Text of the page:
#365 The texture of daily living
First published Sept. 4, 2018.
by Barbara Pelman
Vancouver: Ronsdale Press 2017
$15.95 / 9781553805083
Reviewed by Christopher Levenson
New from Victoria poet is Narrow Bridge, a collection that Christopher Levenson finds “humane, honest, well-crafted, and keenly aware of the outside world.” Pelman takes the reader on a walkabout to Italy, Portugal, Sweden, and Germany. “What makes these poems valuable,” concludes Levenson, “is the way that they capture the texture of daily living.” –Ed.
This was a difficult book to review. The problem arises partly because of its organization, which compels the reader to wade through many poems that come across as travelogues, powered by longing or nostalgia for vacations and relationships, past and future, before reaching the second and third sections, where Barbara Pelman deals more directly with issues of family, the death of parents, faith, and her Jewish heritage.
Most of the opening section exudes generic memories and souvenirs – “a story in her pocket, something to tell her friends” — with the dominant tone: bright, upbeat, knowing. It is also, alas, predictable. Thus, in “First Lesson,” when we read:
Do you remember when we met,
my first class in Italian, that college summer
and your first time teaching
we are hardly surprised to be told “your lips are trembling roses,” and to find in the concluding lines:
I will fill your mouth
with the only words I know: grazie. bella. Ti amo.
Even for a writer as skilful in controlling cadence and melody as Pelman, there is only so much mileage to be gained from such exercises in self-indulgence, glamour, and disillusion.
Gradually, though, the tone diversifies and darkens. When the poet visits a dying teacher in a hospice, she observes “your grandchild learning to speak,/ while you learn silence,” while in “Almond,” having enumerated all the reasons why a married couple, vacationing in Portugal, might be as happy as they appear, she concludes by asking:
Behind the walls, courtyards
full of secrets and bougainvillea.
And did the almonds blooming in winter
bring comfort? I think of their bitter core.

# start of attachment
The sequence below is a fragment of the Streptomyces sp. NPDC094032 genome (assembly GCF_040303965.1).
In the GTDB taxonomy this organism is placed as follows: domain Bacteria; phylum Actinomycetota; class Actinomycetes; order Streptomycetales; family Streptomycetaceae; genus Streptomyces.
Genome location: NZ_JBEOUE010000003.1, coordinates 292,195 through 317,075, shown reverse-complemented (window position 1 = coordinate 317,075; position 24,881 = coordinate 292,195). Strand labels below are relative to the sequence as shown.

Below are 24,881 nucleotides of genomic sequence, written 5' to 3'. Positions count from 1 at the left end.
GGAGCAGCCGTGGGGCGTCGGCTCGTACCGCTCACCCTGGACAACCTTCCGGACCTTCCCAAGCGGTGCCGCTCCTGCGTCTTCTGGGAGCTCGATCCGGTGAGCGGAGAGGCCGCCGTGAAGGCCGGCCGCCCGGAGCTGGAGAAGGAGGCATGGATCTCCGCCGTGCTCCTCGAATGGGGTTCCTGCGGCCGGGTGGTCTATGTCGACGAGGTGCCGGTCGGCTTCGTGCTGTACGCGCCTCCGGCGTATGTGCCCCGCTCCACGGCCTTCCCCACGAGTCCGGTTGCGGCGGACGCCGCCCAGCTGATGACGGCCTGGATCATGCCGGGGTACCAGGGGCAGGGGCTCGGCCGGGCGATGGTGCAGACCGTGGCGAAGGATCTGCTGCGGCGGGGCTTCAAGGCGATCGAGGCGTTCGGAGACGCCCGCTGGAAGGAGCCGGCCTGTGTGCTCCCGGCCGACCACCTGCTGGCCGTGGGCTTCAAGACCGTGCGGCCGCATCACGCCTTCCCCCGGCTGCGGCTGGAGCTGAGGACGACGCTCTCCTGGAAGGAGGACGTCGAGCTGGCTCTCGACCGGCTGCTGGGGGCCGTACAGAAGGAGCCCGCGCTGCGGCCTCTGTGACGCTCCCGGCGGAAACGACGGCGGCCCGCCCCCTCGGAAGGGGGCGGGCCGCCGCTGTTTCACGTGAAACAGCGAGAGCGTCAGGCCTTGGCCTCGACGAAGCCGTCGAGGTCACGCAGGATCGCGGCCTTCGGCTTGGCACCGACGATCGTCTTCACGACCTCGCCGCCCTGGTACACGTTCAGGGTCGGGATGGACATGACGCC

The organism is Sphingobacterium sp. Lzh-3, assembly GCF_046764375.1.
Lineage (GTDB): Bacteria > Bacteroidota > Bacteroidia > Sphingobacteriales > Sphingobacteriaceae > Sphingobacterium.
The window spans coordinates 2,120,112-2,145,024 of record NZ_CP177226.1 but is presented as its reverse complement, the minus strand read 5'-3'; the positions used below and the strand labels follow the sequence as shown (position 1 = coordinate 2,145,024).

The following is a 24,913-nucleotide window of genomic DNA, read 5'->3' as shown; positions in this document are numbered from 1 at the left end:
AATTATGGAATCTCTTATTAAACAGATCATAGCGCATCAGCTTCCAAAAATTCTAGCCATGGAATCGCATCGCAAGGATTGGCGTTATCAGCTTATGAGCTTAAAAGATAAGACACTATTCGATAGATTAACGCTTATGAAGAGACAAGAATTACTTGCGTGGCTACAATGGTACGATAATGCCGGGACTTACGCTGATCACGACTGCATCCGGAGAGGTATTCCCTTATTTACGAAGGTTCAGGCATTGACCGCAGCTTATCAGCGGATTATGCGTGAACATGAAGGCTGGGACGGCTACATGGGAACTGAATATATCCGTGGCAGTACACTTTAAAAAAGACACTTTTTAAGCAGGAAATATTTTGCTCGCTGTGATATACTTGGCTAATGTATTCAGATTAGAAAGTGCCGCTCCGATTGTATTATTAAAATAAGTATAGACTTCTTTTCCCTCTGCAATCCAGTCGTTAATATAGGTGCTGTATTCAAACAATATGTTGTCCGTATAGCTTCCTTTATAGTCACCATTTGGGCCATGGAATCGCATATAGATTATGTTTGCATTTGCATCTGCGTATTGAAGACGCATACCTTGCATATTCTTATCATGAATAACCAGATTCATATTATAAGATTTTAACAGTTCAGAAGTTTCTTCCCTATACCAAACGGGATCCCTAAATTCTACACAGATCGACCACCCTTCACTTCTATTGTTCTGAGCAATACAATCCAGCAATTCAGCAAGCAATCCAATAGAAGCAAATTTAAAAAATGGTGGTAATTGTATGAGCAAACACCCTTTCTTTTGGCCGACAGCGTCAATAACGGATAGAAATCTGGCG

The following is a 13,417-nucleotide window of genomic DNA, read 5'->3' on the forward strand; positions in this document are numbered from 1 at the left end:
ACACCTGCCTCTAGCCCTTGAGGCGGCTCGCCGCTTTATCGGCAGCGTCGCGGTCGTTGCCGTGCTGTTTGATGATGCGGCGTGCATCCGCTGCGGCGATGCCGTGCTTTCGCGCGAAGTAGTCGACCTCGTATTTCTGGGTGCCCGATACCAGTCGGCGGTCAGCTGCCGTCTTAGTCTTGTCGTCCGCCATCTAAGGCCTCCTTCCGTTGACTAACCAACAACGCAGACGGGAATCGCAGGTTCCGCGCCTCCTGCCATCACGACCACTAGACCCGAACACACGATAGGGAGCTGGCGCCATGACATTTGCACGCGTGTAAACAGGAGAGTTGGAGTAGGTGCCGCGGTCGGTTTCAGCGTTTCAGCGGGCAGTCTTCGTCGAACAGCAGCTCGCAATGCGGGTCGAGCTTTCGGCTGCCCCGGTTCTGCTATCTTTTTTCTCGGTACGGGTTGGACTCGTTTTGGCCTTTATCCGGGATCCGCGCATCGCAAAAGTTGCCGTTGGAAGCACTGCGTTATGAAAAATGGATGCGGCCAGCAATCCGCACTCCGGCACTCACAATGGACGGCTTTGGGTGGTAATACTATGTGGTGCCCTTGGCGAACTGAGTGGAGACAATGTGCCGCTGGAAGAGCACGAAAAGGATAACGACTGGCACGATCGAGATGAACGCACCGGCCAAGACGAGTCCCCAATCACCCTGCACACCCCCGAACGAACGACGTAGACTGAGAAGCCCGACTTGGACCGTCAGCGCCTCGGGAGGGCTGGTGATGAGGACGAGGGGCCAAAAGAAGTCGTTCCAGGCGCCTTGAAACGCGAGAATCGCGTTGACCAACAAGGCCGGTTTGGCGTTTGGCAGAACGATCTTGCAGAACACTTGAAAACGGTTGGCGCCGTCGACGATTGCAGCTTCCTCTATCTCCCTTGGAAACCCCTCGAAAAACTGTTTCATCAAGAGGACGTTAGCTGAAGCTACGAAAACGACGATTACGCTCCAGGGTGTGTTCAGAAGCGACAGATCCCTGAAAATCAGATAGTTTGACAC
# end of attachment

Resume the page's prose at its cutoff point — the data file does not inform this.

So too “Caravan,” which starts exotically, delving into her Jewish grandmother’s history “of pogrom and romance,” and goes on to query the way that as a poet she juxtaposes details of herself and embellishes what she is told at second or third hand.
Similarly in poems like “Psalm,” where she is visiting her daughter’s family in Sweden, in “Oresund,” or in “Evening Phone Call” (to her hundred year-old mother), we find a bracing acceptance of the inevitability of change, loss, and misunderstanding:
Each time we talk
I haul up a bucket of yesterdays, my tongue
stuck on stories I never completed, the ones
I need to mend, edit and rewrite.
Too late now, she doesn’t remember
even the ones I just told her.
If such stories hardly constitute new poetic territory, nevertheless they are humane, honest, well-crafted, and keenly aware of the outside world, whether it be “the plastic island the size of Texas/ floating in the middle of the bright Pacific,” or the ambivalences of everyday life. In “Walking the dog,” for instance, the poem that starts the third section — after evoking a normal suburban evening, when the poet and her companion pass another couple at whom “we smile/ as if we knew each other” — Pelman proceeds to deconstruct other hypothetical situations, ending with “as if behind our painted doors/ we had everything we ever thought we wanted.”
A tentative, conditional mood pervades many of these poems. Take “My mother’s wedding,” where the concluding lines — “under his feet/ the smashed glass, the Temple destroyed and rebuilt, / their years ahead” — symbolically project the private ceremony into the public, political sphere.
So too, in “As if we invented love,” Pelman movingly achieves a kind of double vision, seeing herself and her lover first through younger eyes and then through those of an older woman bystander, as it were (fore-)seeing themselves as an elderly couple:
we would walk down streets like this,
at midnight, at dawn, your arm on my shoulder
walking stick in one hand,
eyeglasses glinting in the winter sun.
What makes these poems valuable, then, is the way that they capture the texture of daily living. Typically, as in a prose poem about visiting Berlin, they start from closely observed particulars then, while refraining from overt commentary or any artificial balance, Pelman fills in historic background — in this case “The Wall, and before that Kristallnacht, the Nuremburg Laws,/ the trucks, the trains.”
“Still Life with small boy” beautifully evokes the adult’s concern to mediate between supposed safety and dangerous knowledge:
Heads together, bending into each other.
They are a world. Outside the world breaks.
She cannot read the news while she is with him.
While I cannot help feeling that for the book as a whole less would have been more, I was happy to see how the earlier “knowing” poems had morphed into nuanced understanding poems towards the end.
Born in London, England 1934, Christopher Levenson came to Canada 1968 and taught English, Creative Writing, and Comparative Literature at Carleton University from 1968 to 1999. He has also lived and worked in the Netherlands, Germany, Russia, and India. He has written twelve books of poetry, the most recent of which is A tattered coat upon a stick (Quattro Books, 2017). He co-founded Arc magazine in 1978, was its editor for the first ten years, and was for five years Series Editor of the Harbinger Press imprint of Carleton University Press, which published exclusively first books of poetry. He has reviewed widely, mostly poetry and South Asian literature in English, in the UK and Canada. With his third wife, Oonagh Berry, Christopher moved to Vancouver in 2007 where he helped re-start and run the Dead Poets Reading Series.
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